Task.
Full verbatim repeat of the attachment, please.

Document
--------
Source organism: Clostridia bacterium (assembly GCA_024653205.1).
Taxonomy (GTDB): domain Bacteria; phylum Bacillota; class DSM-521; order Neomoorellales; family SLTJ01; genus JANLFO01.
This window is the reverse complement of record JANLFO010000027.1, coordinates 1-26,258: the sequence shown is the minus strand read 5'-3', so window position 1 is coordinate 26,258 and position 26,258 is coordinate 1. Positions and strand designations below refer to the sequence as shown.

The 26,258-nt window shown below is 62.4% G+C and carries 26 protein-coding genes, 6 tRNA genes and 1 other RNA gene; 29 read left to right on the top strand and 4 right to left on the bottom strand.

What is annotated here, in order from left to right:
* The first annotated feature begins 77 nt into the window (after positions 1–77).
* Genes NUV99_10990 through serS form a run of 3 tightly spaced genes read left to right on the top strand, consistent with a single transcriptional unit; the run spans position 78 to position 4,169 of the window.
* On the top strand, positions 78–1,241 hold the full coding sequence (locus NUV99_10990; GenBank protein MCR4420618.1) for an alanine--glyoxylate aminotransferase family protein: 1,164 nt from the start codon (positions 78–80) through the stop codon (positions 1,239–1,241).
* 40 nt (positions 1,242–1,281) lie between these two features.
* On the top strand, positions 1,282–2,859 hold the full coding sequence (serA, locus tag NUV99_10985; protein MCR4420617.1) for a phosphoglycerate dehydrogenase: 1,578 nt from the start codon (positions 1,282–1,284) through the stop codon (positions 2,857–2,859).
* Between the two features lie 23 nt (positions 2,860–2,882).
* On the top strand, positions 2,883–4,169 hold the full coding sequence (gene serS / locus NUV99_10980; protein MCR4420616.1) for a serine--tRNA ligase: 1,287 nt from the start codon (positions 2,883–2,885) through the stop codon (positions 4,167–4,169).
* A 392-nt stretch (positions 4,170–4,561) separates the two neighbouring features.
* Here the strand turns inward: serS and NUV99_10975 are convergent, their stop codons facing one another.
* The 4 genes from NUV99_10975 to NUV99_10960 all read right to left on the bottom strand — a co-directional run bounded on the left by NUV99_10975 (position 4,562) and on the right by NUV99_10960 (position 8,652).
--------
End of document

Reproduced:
Source organism: Clostridia bacterium (assembly GCA_024653205.1).
Taxonomy (GTDB): domain Bacteria; phylum Bacillota; class DSM-521; order Neomoorellales; family SLTJ01; genus JANLFO01.
This window is the reverse complement of record JANLFO010000027.1, coordinates 1-26,258: the sequence shown is the minus strand read 5'-3', so window position 1 is coordinate 26,258 and position 26,258 is coordinate 1. Positions and strand designations below refer to the sequence as shown.

The 26,258-nt window shown below is 62.4% G+C and carries 26 protein-coding genes, 6 tRNA genes and 1 other RNA gene; 29 read left to right on the top strand and 4 right to left on the bottom strand.

What is annotated here, in order from left to right:
* The first annotated feature begins 77 nt into the window (after positions 1–77).
* Genes NUV99_10990 through serS form a run of 3 tightly spaced genes read left to right on the top strand, consistent with a single transcriptional unit; the run spans position 78 to position 4,169 of the window.
* On the top strand, positions 78–1,241 hold the full coding sequence (locus NUV99_10990; GenBank protein MCR4420618.1) for an alanine--glyoxylate aminotransferase family protein: 1,164 nt from the start codon (positions 78–80) through the stop codon (positions 1,239–1,241).
* 40 nt (positions 1,242–1,281) lie between these two features.
* On the top strand, positions 1,282–2,859 hold the full coding sequence (serA, locus tag NUV99_10985; protein MCR4420617.1) for a phosphoglycerate dehydrogenase: 1,578 nt from the start codon (positions 1,282–1,284) through the stop codon (positions 2,857–2,859).
* Between the two features lie 23 nt (positions 2,860–2,882).
* On the top strand, positions 2,883–4,169 hold the full coding sequence (gene serS / locus NUV99_10980; protein MCR4420616.1) for a serine--tRNA ligase: 1,287 nt from the start codon (positions 2,883–2,885) through the stop codon (positions 4,167–4,169).
* A 392-nt stretch (positions 4,170–4,561) separates the two neighbouring features.
* Here the strand turns inward: serS and NUV99_10975 are convergent, their stop codons facing one another.
* The 4 genes from NUV99_10975 to NUV99_10960 all read right to left on the bottom strand — a co-directional run bounded on the left by NUV99_10975 (position 4,562) and on the right by NUV99_10960 (position 8,652).